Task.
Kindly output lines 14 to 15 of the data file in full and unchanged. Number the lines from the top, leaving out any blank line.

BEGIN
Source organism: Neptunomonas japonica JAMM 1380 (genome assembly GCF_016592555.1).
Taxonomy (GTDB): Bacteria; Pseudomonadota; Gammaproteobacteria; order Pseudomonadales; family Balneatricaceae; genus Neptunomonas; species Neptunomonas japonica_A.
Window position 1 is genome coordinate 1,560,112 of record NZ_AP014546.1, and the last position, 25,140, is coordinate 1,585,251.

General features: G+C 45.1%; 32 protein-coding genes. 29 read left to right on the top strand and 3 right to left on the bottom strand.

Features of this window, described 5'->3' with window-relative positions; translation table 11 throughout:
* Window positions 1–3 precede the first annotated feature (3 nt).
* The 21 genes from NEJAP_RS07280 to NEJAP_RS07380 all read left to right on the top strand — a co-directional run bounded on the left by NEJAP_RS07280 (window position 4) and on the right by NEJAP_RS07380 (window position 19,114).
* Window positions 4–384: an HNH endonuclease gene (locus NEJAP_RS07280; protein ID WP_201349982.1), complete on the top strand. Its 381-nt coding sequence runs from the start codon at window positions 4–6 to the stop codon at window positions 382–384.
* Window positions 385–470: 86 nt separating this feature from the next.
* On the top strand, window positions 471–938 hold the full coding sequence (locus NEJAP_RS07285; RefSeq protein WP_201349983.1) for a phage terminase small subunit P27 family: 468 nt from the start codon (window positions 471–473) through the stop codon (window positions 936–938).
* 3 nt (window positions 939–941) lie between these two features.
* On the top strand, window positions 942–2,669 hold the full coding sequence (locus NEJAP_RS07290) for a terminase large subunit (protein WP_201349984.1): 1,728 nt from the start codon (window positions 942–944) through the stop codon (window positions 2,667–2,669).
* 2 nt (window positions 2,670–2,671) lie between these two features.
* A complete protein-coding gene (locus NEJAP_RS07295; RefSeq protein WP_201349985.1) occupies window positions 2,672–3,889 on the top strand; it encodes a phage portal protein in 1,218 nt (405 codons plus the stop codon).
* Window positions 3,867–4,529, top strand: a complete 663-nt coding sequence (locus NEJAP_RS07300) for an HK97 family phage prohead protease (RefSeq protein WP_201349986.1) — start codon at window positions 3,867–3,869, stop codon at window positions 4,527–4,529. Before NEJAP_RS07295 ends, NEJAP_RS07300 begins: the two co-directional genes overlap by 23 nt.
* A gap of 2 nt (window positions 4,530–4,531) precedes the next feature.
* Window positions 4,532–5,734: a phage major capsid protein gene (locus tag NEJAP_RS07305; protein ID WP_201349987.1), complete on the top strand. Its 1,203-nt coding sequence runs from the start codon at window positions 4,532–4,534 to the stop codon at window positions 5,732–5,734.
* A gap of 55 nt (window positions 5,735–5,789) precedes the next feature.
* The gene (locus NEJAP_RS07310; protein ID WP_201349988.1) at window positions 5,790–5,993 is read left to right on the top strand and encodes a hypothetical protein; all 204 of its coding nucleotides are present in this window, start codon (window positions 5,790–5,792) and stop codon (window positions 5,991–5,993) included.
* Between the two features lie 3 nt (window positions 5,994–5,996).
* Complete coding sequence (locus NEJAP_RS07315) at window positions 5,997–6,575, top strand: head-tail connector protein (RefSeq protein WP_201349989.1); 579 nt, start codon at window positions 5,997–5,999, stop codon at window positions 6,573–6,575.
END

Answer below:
* A complete protein-coding gene (locus NEJAP_RS07295; RefSeq protein WP_201349985.1) occupies window positions 2,672–3,889 on the top strand; it encodes a phage portal protein in 1,218 nt (405 codons plus the stop codon).
* Window positions 3,867–4,529, top strand: a complete 663-nt coding sequence (locus NEJAP_RS07300) for an HK97 family phage prohead protease (RefSeq protein WP_201349986.1) — start codon at window positions 3,867–3,869, stop codon at window positions 4,527–4,529. Before NEJAP_RS07295 ends, NEJAP_RS07300 begins: the two co-directional genes overlap by 23 nt.